Virginia Tech's David Wilson stretches for additional yardage as Wake Forest's Nikita Whitlock hangs on for the tackle. (Bob Leverone/Associated Press)

For a time Saturday night, it appeared as if No. 19 Virginia Tech was on the ropes, staggered by a combination of untimely injuries to its defense, a toothless offense and a plucky underdog looking for another upset.

But the Hokies never flinched. And just when they appeared most vulnerable, Coach Frank Beamer’s squad showed the sort of resolve that should come in handy as it goes after another ACC championship.

Despite falling behind by double digits in the first quarter, Virginia Tech stormed to a 38-17 victory at Wake Forest for its 10th straight win in a true road game, the longest active streak in the country.

For the second week in a row, it was the Hokies’ offense that proved to be the difference. After mustering just eight yards and falling behind 10-0 in the first quarter, Virginia Tech (6-1, 2-1 ACC) outgained the Demon Deacons, 200-25, and outscored them, 21-0, during a dominant second quarter that set the tone for the rest of the evening. The Hokies finished with 473 yards.

Wide receiver Jarrett Boykin led the charge with seven catches for 149 yards and a touchdown, while running back David Wilson chipped in 136 yards and a touchdown on 17 carries.

“No one panicked,” said Beamer, whose team became bowl eligible for the 19th straight year, also the longest streak in the country. “We talk about it all the time: ‘Just play the next down, play the next play.’ That’s kind of part of our program. . . . We weren’t screaming and blaming. We were trying to find the answers and get them coached up.”

Armed with a 3-0 record in ACC play for the first time in program history, Wake Forest came storming out of the gate Saturday even as star running back Josh Harris stood on the sideline with a left hamstring injury.

Taking advantage of a Hokies defense that was missing three starters, the Demon Deacons (4-2, 3-1) got a field goal on their first drive and then struck gold midway through the first quarter when quarterback Tanner Price found wide receiver Chris Givens for a 79-yard touchdown catch. Virginia Tech cornerback Jayron Hosley came up limping on the play, grabbing his left hamstring. He did not return.

But losing a fourth starter seemed to galvanize Bud Foster’s unit. With a blitz-heavy approach and a depleted defensive line that gave Price fits all night, the Hokies finished with four sacks and held the Demon Deacons to less than four yards per play during the final three quarters. Wake Forest scored just one more time after its first-quarter flurry, when Price found tight end Cameron Ford on a four-yard touchdown pass on fourth and goal late in the third quarter.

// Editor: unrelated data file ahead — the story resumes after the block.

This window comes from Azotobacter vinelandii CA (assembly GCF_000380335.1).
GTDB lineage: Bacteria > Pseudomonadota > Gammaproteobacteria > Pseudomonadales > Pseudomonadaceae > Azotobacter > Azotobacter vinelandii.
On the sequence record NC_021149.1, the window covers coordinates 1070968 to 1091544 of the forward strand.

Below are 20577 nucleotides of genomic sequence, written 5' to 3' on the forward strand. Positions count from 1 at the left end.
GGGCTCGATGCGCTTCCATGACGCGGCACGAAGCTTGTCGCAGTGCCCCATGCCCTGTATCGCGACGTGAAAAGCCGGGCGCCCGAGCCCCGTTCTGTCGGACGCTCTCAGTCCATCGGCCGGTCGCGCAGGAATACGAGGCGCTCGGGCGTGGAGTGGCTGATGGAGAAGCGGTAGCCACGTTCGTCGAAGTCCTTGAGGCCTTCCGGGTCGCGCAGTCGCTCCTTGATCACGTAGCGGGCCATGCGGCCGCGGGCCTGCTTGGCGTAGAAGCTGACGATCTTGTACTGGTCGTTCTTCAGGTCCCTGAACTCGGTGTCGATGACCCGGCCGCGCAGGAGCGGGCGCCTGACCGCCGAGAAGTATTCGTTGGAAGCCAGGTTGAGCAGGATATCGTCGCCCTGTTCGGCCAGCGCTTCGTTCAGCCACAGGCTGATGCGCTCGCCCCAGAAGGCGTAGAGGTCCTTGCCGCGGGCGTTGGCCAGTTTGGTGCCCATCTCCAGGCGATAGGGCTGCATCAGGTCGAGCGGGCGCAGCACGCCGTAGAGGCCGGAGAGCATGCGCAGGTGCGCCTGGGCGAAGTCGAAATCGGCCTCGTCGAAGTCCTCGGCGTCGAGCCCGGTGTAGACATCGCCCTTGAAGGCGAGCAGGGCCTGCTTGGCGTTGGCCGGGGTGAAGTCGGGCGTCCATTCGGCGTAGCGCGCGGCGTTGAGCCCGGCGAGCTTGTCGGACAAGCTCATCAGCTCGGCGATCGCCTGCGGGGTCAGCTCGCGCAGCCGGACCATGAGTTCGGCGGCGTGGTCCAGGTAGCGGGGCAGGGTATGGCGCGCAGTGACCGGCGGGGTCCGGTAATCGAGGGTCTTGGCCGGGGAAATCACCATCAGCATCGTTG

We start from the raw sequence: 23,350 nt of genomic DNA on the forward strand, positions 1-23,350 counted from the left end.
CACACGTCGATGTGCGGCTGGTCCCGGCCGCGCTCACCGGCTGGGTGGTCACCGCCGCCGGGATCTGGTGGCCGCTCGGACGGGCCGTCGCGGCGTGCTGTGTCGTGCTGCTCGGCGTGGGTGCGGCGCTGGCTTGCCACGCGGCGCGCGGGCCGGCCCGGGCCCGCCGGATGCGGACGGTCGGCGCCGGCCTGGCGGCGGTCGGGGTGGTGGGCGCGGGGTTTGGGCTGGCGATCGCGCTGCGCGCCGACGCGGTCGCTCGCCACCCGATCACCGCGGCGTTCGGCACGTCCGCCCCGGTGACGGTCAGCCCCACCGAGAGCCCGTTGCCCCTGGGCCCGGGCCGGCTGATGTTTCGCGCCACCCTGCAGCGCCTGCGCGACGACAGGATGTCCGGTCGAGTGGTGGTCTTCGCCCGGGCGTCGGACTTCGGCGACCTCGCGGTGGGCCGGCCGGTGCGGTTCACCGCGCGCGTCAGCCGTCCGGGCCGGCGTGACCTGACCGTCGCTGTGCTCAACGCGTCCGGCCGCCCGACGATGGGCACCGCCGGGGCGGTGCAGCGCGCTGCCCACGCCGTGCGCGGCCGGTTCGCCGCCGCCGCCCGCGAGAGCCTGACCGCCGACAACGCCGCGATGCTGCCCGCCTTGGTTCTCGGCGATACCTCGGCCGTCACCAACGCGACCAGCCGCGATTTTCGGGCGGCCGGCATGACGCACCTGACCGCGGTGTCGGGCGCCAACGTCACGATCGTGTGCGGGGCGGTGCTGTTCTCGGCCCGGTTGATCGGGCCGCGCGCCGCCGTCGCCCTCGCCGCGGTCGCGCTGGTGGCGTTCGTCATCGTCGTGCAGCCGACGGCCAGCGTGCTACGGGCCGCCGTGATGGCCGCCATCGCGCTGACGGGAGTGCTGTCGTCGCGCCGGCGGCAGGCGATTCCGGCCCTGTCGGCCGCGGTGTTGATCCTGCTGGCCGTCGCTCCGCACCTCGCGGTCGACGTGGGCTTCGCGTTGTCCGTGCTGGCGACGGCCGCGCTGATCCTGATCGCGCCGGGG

By that point, though, the Hokies’ offense had gotten its act together after resembling the outfit that could only muster three points in a loss to Clemson early on.

Seven days after scorching Miami for 38 points, Virginia Tech started Saturday’s game with four consecutive three-and-outs and didn’t pick up a first down until early in the second quarter. Quarterback Logan Thomas completed just four of his first 12 pass attempts, quadruple the amount of incompletions he threw a week ago against the Hurricanes.

But it was Thomas who finally got the Hokies going midway through the second quarter, finding Boykin on a beautifully thrown 39-yard touch pass that set up Virginia Tech at the Wake Forest 1-yard line. A play later, Thomas lunged into the end zone to cut the deficit to 10-7.

On Virginia Tech’s next drive, Wilson got in on the fun. After gaining just three yards on his first four carries of the game, he picked up 60 yards on his next four, including a 43-yard gain that set up Boykin’s touchdown — a 20-yard catch from Thomas that gave the Hokies a 14-10 lead. Before the quarter was complete, Price threw an ill-advised pass that was tipped at the line of scrimmage by Virginia Tech defensive end J.R. Collins and intercepted by linebacker Tariq Edwards with 30 seconds left before halftime. Soon thereafter, Thomas rumbled into the end zone from three yards out to give Virginia Tech a commanding 21-10 lead.

“I just hit something that got us going and we took off from there,” said Thomas, who finished 17 of 32 for 280 yards and four touchdowns — two on the ground and two through the air. “Just coming back the way we did, it was a good confidence boost for the offense.”

Thomas put away the game early in the fourth quarter with a defining 14-play, 96-yard touchdown drive that saw him convert four third downs with his legs and his arm. The final one was a 30-yard strike to wide receiver Marcus Davis in the end zone that left the Demon Deacons to ponder what went wrong after the Hokies looked so ripe for the taking just a few hours earlier.

“It’s answering the bell and I think we’ve got some guys — Logan being one of them . . . that want to step up and make a play at a time when it’s critical that you make a play,” Beamer said. “We saw it down at East Carolina, we saw it last week, we saw it this week. There’s some good things developing there within our football team.”